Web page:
To use a different analogy, to see the changing behaviour against the consequence of failure consider the following epic conflicts:

  • In the novel, “Lord of the Rings” you have a plucky few to take on an uncountable near unstoppable foe, with a slim chance of success but a massive return of saving the world. They are gung-ho in their exploratory approach making it up as they go along. The consequence of inaction is fatal. They have everything to play for, and in the scope of middle earth, not a lot to lose.
  • The Roman Empire between 150BC and 50 AD, had one of the finest fighting forces on the planet and certainly superior to anything nearby. The gains from conquest were substantial and the likelihood of victory high which lead to an enormous expansion. They expanded because if they didn’t someone else would, they didn’t risk losing what they had, they risked losing the opportunity for more. They were systematic, organised and effective. Their only downfall was the sustainability of holding onto the new territory, grow too far, too fast and the cost to operate without sound investment can exceed the returns, and you fall.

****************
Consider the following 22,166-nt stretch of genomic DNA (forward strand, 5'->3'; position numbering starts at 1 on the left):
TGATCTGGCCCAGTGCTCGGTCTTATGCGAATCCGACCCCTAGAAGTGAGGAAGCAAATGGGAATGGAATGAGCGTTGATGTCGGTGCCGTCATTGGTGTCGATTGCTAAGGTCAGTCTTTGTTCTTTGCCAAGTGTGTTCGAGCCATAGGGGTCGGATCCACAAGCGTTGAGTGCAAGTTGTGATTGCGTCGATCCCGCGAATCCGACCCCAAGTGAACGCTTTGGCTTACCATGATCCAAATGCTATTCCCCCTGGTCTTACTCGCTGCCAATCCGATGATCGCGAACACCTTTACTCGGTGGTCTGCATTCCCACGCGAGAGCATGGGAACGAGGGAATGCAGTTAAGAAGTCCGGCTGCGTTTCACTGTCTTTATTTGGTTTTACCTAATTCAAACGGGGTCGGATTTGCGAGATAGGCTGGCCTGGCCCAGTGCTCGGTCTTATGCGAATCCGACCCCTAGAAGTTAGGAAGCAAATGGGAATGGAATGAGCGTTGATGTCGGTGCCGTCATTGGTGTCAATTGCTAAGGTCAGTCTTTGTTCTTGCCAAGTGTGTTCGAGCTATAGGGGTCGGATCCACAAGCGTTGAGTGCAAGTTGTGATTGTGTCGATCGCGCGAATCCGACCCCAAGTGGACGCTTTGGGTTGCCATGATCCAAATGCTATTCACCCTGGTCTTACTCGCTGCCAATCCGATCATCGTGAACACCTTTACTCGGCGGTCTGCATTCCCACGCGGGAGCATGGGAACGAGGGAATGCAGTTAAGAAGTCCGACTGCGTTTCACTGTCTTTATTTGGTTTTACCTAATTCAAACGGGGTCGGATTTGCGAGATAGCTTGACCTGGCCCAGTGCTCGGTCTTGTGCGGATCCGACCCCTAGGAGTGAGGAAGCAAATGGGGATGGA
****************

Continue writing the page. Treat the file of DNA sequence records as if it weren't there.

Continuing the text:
• In the 1983 film, “War Games”, a computer responsible for nuclear war simulation eventually accepts that the only viable course of action, is to take no action. The only winning move is not to play. The consequence of failure is too great.

For an Agile Coach it is important to understand how this product evolution impacts on our ability to work with organisations. How the mindset shaped by the product lifecycle stage transcends the product, and comes to dominates the parent organisation. Typically small fast companies grow on the back of a successful product and become large, risk adverse corporations. It is as if each company has one product and slowly changes their organisational psychology to match that single product’s evolution. Facebook changing its motto from, “Move fast and break things” to, “Move fast with stable infrastructure” is a clear example. If a company was structured along product lines then it would be reasonable to expect that the area owning an Expanding Cow would be slow and reserved, whilst an area associated to an Exploring Question to be fast and dynamic, but that isn’t the case.